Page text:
This course is part of an on-going programme devised by the IBA’s Public and Professional Interest Division (PPID) to assist young lawyers and junior members of the profession with their understanding of the fundamentals of international legal practice.

The Fundamentals of International Legal Business Practice

Co-organised by the International Bar Association and Tokyo Bar Association

0930 – 1800
20 November 2010
Tokyo Bar Association
3rd Floor, Bar Building
1-3 Kasumigaseki
Tokyo, Japan

A set of course materials will be made available to delegates.
The course will be conducted in English, with simultaneous translation into Japanese.
Registration fee is USD$55 and lunch will be offered to all participants.


Registration fee of USD$55 includes lunch and light reception

0930 – 0945 Welcome and introduction


Jeffrey Blount Fulbright & Jaworski LLP, Hong Kong SAR; Co-Chair, IBA Asia Pacific Regional Forum
Kimitoshi Yabuki Yabuki Law Offices, Tokyo, Japan; Co-Chair, IBA Asia Pacific Regional Forum
0945 – 1100

An introduction to international mergers and acquisitions


Jeffrey Blount

This training session will cover the fundamentals of a typical international acquisition transaction. Topics will follow the lifecycle of a cross-border acquisition, and its negotiation and documentation, beginning with preliminary matters such as non-disclosure agreements, letters of intent and term sheets. The training will address how to plan and conduct effective legal due diligence.

We will then discuss the preparation and negotiation of the principal transaction documentation, including stock and asset purchase agreements, and related documentation such as non-competition agreements, shareholder agreements and other arrangements that are present in different transactional contexts. The relevance of foreign investment approval, tax, antitrust, employment and other legal and regulatory considerations in a typical cross-border acquisition context will be identified and discussed, as well as the important contractual terms of acquisition documentation, such as representations, warranties, pre-closing covenants, purchase price adjustments, indemnification, termination and remedies.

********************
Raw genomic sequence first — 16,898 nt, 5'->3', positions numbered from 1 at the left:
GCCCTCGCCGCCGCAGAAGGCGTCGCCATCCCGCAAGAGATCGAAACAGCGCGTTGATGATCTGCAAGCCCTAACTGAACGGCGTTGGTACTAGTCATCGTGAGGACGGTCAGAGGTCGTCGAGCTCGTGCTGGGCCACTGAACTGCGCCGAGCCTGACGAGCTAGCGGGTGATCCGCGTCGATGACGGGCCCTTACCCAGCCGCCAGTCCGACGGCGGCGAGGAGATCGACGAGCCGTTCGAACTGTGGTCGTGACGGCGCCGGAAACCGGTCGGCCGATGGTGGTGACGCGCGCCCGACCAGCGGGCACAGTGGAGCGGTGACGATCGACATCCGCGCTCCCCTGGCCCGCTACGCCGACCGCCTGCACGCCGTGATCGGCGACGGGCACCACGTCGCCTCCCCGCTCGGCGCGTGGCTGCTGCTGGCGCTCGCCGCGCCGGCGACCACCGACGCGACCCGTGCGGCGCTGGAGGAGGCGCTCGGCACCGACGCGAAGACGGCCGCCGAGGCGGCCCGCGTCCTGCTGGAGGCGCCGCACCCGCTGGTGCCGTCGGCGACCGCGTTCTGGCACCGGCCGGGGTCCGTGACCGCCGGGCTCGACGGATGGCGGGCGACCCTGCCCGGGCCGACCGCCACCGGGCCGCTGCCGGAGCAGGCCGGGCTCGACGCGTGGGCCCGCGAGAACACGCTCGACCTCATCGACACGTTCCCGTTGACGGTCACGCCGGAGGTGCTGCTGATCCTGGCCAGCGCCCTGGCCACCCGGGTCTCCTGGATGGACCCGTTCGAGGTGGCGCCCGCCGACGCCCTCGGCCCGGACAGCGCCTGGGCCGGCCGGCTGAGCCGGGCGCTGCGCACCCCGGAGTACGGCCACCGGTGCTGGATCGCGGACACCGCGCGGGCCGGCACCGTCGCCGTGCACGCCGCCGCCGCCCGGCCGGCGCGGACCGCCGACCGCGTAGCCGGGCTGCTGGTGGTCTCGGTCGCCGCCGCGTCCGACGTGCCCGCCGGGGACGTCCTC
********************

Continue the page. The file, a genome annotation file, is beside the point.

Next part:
The training session will also discuss various cultural and other practical considerations that are relevant in crossborder acquisitions, and how lawyers should effectively contend with these matters. The session will allow participants to ask questions and share their experiences in an interactive format.

1100 – 1115 Tea/coffee break
1115 – 1230 An introduction to international intellectual property


Richard Jarvis Davies Collison Cave Law, Melbourne, Victoria, Australia

‘International intellectual property’ is an amalgam of multilateral and bilateral treaties and agreements that have the harmonisation of national intellectual property laws as their principal aim. This session will provide an introduction to some of the more important international intellectual property treaties and agreements. It will also broadly examine how successful the establishment of the World Intellectual Property Organisation (WIPO), the trend towards globalisation of trade with the attendant creation of the World Trade Organisation (WTO) and regional trade organisations, and the Agreement on Trade Related Aspects of Intellectual Property (TRIPS) have been in facilitating and influencing the simplification of intellectual property procedures and the harmonisation of national intellectual property laws. Some examples where there is presently significant divergence in substantive law and practice will be discussed.